6. 6. Change versus Decline <ul><li>Reversible Decline: Negative results that left the company with enough cash or financing to continue operations for another fiscal year </li></ul><ul><li>Note: This is Alfred’s definition (patent pending) </li></ul><ul><li>The key for the credit professional is to assess change versus decline accurately… </li></ul>
  7. 7. What Credit Professionals Need to Know—a Debtor’s view <ul><li>The origin of the change in results from prior period, even if the results are good </li></ul><ul><li>Whether Management knows if the company is undergoing change or a decline (I can’t stress this enough!) </li></ul><ul><li>Management’s plan </li></ul><ul><li>Real-time balance sheet information </li></ul><ul><li>plus… </li></ul>
  8. 8. What Credit Professionals Need to Know—a Debtor’s view <ul><li>The debtor’s access to capital—in real, verifiable dollars and not hopes and dreams; no cash and no access means no reversal </li></ul><ul><li>How long the debtor can last—not a simple cash burn test, but cash burn plus access as defined above </li></ul><ul><li>Note: I personally guarantee that you will always make the wrong decision if you do not consider the above bullets. Why? </li></ul>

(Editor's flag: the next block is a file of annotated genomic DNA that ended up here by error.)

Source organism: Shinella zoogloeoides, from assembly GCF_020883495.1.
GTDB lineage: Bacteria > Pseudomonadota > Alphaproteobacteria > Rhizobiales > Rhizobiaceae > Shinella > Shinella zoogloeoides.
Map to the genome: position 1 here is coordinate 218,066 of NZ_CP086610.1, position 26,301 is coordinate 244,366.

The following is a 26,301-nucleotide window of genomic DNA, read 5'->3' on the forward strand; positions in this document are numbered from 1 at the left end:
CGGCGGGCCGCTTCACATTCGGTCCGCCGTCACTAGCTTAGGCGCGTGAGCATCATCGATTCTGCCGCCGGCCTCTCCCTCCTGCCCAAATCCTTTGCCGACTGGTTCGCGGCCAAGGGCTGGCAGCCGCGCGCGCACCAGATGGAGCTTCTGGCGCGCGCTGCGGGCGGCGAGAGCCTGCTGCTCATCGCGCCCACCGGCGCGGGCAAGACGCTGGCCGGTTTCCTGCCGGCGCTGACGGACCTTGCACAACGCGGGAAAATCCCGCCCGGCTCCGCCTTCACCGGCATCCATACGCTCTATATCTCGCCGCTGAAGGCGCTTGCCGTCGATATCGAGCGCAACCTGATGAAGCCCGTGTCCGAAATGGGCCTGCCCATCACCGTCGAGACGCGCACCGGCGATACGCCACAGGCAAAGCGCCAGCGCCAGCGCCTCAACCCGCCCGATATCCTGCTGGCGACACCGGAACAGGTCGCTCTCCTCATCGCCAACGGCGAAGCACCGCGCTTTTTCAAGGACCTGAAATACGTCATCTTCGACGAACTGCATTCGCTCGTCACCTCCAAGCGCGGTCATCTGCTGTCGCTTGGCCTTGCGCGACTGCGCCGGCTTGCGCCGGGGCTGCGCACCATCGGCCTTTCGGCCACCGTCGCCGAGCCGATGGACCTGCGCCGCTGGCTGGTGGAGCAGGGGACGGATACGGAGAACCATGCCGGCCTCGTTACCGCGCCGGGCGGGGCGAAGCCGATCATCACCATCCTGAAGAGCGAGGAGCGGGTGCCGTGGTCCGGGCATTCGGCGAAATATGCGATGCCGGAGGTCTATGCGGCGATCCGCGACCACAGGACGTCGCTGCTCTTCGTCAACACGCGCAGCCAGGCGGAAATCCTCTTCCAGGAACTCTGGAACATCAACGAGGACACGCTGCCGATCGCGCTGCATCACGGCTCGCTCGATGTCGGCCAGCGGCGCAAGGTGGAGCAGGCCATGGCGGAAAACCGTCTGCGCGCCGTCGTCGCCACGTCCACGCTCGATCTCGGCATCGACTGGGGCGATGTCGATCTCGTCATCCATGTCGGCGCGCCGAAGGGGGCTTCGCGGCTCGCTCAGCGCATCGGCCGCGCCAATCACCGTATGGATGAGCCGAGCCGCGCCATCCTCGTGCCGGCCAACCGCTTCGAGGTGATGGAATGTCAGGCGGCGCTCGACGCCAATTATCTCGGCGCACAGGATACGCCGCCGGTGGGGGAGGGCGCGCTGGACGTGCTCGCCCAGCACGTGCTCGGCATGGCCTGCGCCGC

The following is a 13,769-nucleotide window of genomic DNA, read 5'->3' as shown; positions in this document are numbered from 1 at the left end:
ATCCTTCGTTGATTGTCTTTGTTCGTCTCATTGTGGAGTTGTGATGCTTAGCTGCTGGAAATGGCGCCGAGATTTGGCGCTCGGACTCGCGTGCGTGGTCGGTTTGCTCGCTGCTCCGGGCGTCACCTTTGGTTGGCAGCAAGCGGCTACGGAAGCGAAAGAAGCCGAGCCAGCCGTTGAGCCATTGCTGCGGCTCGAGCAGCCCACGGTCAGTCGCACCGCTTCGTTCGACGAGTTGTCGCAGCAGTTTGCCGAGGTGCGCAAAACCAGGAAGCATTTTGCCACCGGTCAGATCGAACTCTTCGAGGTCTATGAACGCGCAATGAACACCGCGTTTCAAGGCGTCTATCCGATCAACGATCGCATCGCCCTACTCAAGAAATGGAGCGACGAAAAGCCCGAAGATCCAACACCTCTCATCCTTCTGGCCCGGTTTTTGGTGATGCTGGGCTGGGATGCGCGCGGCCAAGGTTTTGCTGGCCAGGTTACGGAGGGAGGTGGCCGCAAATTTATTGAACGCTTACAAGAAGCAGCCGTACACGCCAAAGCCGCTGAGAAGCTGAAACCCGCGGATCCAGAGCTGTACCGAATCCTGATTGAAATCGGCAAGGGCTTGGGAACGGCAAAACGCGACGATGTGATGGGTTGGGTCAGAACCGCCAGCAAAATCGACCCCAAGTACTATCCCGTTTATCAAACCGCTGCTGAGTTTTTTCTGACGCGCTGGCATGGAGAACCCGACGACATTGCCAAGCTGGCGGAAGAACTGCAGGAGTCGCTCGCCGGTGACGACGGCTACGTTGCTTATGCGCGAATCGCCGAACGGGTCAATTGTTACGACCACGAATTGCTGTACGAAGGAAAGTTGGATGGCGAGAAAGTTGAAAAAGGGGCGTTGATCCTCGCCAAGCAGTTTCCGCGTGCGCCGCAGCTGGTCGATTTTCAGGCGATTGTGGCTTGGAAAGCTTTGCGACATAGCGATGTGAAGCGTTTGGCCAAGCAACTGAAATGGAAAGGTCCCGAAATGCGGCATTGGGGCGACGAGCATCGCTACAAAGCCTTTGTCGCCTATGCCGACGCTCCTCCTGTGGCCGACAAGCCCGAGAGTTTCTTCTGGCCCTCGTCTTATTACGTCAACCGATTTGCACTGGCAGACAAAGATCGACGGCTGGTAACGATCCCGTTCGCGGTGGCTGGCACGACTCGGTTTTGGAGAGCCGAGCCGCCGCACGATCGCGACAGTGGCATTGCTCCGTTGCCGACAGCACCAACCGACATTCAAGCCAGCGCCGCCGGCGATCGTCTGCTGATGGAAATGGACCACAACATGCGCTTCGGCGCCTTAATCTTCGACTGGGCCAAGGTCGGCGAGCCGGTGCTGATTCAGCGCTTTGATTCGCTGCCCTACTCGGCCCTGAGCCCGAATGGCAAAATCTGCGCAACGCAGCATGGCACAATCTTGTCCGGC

9. 9. What the Customer Knows that You don’t Know <ul><li>The set-in of change long before you do </li></ul><ul><li>Conditions under which change becomes irreversible decline—this is the key to all risk analysis </li></ul><ul><li>Its realistic access to capital </li></ul><ul><li>Its own payment priorities—you will be surprised at how high up the priority chain a vendor can be </li></ul>